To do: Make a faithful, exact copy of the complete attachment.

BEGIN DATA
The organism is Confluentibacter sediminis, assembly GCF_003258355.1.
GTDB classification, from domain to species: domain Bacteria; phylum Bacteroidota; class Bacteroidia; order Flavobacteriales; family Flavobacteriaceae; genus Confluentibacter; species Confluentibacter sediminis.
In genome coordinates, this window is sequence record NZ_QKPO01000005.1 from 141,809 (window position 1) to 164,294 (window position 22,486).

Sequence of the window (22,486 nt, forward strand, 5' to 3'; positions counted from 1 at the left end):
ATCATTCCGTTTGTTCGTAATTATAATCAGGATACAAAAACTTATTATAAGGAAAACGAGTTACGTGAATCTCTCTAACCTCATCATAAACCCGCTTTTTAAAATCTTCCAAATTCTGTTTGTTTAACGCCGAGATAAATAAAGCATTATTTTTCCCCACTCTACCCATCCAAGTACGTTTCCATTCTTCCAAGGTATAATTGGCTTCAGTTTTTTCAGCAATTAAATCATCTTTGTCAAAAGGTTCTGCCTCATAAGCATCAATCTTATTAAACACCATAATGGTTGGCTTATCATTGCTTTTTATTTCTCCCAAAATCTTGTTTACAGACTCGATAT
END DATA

The organism is Confluentibacter sediminis, assembly GCF_003258355.1.
GTDB classification, from domain to species: domain Bacteria; phylum Bacteroidota; class Bacteroidia; order Flavobacteriales; family Flavobacteriaceae; genus Confluentibacter; species Confluentibacter sediminis.
In genome coordinates, this window is sequence record NZ_QKPO01000005.1 from 141,809 (window position 1) to 164,294 (window position 22,486).

Sequence of the window (22,486 nt, forward strand, 5' to 3'; positions counted from 1 at the left end):
ATCATTCCGTTTGTTCGTAATTATAATCAGGATACAAAAACTTATTATAAGGAAAACGAGTTACGTGAATCTCTCTAACCTCATCATAAACCCGCTTTTTAAAATCTTCCAAATTCTGTTTGTTTAACGCCGAGATAAATAAAGCATTATTTTTCCCCACTCTACCCATCCAAGTACGTTTCCATTCTTCCAAGGTATAATTGGCTTCAGTTTTTTCAGCAATTAAATCATCTTTGTCAAAAGGTTCTGCCTCATAAGCATCAATCTTATTAAACACCATAATGGTTGGCTTATCATTGCTTTTTATTTCTCCCAAAATCTTGTTTACAGACTCGATAT